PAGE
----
Suicide Myths – #2 – Talking About It

Myth – People Who Are Talking About Suicide Never Commit It

Fact:

Those who are talking about it may well be on their way of actually committing suicide.

In 2004 after my grandmother died I entered the darkest and deepest depression that I have ever known. I just couldn’t cope, I started fixating on suicide. After a month or so I started to give away the frozen foods in my freezer. Also, was thinking about who I could give some of my other household items, such as; television, stereo, computer, etc., It took awhile for my best friend to realize what was happening. I remember standing in my living room with both of us having tears streaming down our faces. I am not sure how long we stood there before I relented and admitted that I needed help. I found that help in the Mental Health Ward of the hospital.

I wonder how many people who were talking about it that didn’t have a friend to talk them out of committing the act of suicide. Did that friend shrug it off believing the myth that they wouldn’t follow through with it?

How did the family and friends feel as they walked by the casket of the person who talked about suicide and then followed through? Do they wish that they should have intervene to get them somewhere to receive help?

On the NV state suicide prevention has this list to help you if someone you know is talking about taking their own life.

  • Encourage him/her to talk further and help them to find appropriate counseling assistance.
  • Ask if the person are thinking about making a suicide attempt.
  • Ask if the person has a plan.
  • Think about the completeness of the plan and how dangerous it is. Do not trivialize plans that seem less complete or less dangerous. All suicidal intentions are serious and must be acknowledged as such.
  • Encourage the young person to develop a personal safety plan. This can include time spent with others, check-in points with significant adults/ plans for the future.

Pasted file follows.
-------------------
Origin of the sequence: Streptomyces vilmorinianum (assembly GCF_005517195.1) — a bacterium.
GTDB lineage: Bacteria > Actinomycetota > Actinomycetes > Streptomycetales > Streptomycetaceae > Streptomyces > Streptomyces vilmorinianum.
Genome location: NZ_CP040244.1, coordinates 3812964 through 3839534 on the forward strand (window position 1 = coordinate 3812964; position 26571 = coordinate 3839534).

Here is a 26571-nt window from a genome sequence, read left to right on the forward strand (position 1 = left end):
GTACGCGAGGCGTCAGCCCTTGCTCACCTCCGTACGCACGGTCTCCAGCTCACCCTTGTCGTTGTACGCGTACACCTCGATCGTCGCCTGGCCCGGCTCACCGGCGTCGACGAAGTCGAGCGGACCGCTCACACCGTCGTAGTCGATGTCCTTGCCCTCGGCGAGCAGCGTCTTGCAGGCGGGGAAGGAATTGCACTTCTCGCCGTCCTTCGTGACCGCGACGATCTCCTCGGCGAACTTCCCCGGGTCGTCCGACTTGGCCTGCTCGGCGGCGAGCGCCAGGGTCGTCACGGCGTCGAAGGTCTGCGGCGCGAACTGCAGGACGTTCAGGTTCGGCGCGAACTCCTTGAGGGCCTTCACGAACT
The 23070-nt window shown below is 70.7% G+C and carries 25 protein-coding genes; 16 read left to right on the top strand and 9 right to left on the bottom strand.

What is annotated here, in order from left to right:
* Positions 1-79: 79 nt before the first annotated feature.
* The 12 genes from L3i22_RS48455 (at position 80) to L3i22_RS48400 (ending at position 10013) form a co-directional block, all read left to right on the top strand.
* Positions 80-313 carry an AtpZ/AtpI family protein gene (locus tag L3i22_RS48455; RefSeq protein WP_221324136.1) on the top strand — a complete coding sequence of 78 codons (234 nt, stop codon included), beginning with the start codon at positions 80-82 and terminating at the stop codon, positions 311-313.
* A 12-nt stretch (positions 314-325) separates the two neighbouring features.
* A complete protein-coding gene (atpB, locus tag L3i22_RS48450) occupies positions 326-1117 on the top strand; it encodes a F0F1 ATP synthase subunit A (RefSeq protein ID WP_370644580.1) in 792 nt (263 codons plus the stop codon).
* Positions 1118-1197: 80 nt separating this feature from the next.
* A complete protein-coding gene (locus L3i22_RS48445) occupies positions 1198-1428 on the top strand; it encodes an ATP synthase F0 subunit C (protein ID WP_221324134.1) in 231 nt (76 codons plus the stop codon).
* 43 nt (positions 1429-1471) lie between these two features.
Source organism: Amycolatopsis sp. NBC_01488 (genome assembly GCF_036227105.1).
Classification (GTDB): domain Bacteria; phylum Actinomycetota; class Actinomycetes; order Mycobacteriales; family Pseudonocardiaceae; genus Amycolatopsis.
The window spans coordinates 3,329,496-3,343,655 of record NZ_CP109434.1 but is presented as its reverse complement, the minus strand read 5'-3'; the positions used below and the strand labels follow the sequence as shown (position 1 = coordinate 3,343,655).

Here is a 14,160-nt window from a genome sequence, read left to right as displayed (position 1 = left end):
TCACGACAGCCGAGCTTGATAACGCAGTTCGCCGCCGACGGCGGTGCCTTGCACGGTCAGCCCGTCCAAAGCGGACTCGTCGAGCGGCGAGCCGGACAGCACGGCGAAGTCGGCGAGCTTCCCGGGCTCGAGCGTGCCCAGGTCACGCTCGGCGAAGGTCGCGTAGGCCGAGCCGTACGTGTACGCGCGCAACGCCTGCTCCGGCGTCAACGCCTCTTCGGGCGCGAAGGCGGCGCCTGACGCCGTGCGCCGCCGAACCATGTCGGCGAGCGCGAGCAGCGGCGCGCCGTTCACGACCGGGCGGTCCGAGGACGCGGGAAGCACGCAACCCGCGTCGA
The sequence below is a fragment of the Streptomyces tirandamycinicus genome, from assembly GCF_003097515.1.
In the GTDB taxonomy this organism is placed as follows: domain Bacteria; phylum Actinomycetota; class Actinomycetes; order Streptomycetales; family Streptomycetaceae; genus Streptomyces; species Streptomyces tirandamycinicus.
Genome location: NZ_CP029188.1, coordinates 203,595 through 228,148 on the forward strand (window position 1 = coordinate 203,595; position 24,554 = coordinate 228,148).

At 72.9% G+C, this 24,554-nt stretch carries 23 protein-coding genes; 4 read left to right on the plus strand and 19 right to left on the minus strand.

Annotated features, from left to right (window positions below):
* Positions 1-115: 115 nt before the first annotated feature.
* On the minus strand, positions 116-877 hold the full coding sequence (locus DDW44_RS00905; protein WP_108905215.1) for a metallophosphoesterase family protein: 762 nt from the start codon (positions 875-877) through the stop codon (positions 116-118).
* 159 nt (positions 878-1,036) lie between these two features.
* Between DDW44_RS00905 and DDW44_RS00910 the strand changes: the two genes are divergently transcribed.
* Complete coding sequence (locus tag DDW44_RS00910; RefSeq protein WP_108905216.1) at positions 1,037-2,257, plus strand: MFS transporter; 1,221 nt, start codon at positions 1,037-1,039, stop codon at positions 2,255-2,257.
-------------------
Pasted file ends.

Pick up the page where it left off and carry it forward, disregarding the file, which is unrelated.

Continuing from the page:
So dear reader never assume that a person who is talking about suicide won’t commit suicide! Encourage them to seek professional help!

The Interview Moderated by Ashley L. Peterson – A Continuation

Once again I would like to say, “Thank You” to Ashley L. Peterson whose blog is Mental Health @ Home.

This is a continuation of the initial interview by Ashley , you can find it here.

As you read you will find I answer questions at great length, I truly did my best to pull back the curtain on my journey to great mental health.

After you have read the interview use the comment section to ask your own question. When I have enough I will gather them together using a post to answer them.


The Interview

Moderator: Ashley L. Peterson


Continuation

What’s the process been like of establishing views that diverged from the religious beliefs you’d been exposed to?

To put it bluntly, it’s been hell. I dropped all my relationships with fellow ministers, stopped contact with fellow musicians. There was a long time to where I wouldn’t even open the Bible.

I have, still do at times, second guess myself.  Then I read some of the comments that people have left lets me know I am basically on the correct direction.

For instance, the gay life style was preached against, it was taught as a no-no. I now view it this way, they are humans, they walk, talk, pee, poop, the same way all of us do. I started re-visiting this attitude about being against them, I started making friends with those in the LGBTQ community. I still have those friends regardless what some people believe about them.

As life has gone on, has your ability to trust others changed?  What prompted that?

In many ways my trust in people has changed. Here is how I view it, People needed to trust me, some who told me about their sexuality, yet they have not come out. I have kept that trust.

Things really did start changing when I began to change. When I started dealing with all the issues that were at the base of my depression. Feelings of inferiority, shame, loneliness, and a chest full of others. After the death of my grandmother I was fortunate to have a Psychiatrist who showed compassion, actually listened, and started me on a regimen of medications.  Now I consider her a friend, she stopped and talked with me when I had a slight scare that sent me to the hospital for four days.

How has your physical health impacted your mental health and vice versa?

My physical health has impacted my mental health severely. I face it every morning, getting out of bed is usually an exercise dealing with pain in my hip.